// Implement the rest of the methods defined in the interface
}

Now we have our interface, and our implementation class, we now need to register the repository within a service provider so we can a) harness the power of dependency injection and b) easily switch out our repository. I prefer creating a new service provider for this purpose. This can be done by running php artisan make:provider RepositoryServiceProvider. This will generate us a new service provider located in app/Providers. In this class, let’s bind our interface to our implementation.

namespace App\Providers;

use Illuminate\Support\ServiceProvider;
use App\Repositories\UserRepositoryInterface;
use App\Repositories\Eloquent\UserRepository;

class RepositoryServiceProvider extends ServiceProvider
{
    public function register()
    {
        $this->app->bind(UserRepositoryInterface::class, UserRepository::class);
    }
}

Don’t forget, you will need to register your new service provider in the providers array located in config/app.php. Now we can go ahead and utilise our new repository. Here is a really basic example of a controller which utilises our new repository:

namespace App\Http\Controllers;

use App\Repositories\UserRepositoryInterface;
use Illuminate\View\View;

class UserController extends Controller
{
    public function __construct(
      protected UserRepositoryInterface $userRepository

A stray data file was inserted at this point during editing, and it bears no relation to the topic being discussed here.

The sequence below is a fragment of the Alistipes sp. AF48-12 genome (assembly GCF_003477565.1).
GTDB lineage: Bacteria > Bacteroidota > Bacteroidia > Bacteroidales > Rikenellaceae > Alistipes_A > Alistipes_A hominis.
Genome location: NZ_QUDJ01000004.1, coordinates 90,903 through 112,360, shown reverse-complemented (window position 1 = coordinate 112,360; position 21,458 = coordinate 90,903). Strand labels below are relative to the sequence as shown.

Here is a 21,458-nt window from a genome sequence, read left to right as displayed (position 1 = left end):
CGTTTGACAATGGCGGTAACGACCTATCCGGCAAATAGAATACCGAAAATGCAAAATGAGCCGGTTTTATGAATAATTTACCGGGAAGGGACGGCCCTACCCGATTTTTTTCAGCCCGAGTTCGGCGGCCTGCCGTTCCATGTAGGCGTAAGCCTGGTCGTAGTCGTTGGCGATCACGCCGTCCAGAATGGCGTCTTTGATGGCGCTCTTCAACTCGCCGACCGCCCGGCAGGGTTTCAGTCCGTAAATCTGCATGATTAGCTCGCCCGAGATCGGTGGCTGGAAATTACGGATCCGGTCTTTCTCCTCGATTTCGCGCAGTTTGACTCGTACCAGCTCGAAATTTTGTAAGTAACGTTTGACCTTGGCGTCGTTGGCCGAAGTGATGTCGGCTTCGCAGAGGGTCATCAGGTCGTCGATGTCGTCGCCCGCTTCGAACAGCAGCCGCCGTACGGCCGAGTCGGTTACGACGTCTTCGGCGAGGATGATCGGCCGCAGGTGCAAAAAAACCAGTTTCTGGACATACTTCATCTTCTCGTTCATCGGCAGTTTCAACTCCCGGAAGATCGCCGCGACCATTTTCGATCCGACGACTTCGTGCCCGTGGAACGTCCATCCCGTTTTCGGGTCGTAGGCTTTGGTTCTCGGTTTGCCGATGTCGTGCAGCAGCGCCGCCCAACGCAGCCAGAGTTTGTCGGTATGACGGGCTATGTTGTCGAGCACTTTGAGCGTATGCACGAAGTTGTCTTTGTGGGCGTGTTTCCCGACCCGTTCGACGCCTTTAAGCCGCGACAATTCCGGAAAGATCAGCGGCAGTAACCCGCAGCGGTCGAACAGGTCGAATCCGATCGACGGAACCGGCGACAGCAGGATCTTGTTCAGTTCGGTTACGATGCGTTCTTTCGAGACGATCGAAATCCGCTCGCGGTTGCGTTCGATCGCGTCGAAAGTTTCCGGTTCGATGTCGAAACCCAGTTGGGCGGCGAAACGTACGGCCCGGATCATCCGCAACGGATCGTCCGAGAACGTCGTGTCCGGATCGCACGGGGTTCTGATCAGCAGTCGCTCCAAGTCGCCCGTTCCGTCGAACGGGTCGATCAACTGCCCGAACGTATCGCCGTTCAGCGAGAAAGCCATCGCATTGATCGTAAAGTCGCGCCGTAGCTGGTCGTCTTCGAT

) {}

    public function index(): View
    {
        $users = $this->userRepository->getAllUsers();
        return view('users.index', compact('users'));
    }
}

Some Considerations

The more advanced readers here may have noticed that our repository is returning Eloquent Models and Laravel Collections. Whilst this is okay for most projects where you’re not going to be wanting to swap out the underlying ORM/data access layer, there is an argument that we should be casting our Models into Data Transfer Objects to be used in our application as if we wanted to switch our ORM to say Doctrine, we would have to go through our application and update a lot of code.

Common Pitfalls of Using the Repository Pattern in Laravel

Ultimatley, using this pattern can create some complexity and can increase the time it takes for new developers to get up to speed on your codebase, but, the benefits in terms of clear seperation of business logic from data access logic and the ease of testing it creates is way worth it in my opinion.

You should also make a concious effort to not stray too far from Laravel’s conventions.

Conclusion

The repository pattern offers a compelling appraoch to improving the architecture of your Laravel application by providing cleaner seperation of concerns, enhanced mtaintability and superior testing capabilities.

I will say that, like everything in the world of software development, people do tend to make their own opinions on whether they see patterns like this as beneficial to I do urge you to test this, play about with it and work out if you believe it to be as great as I do.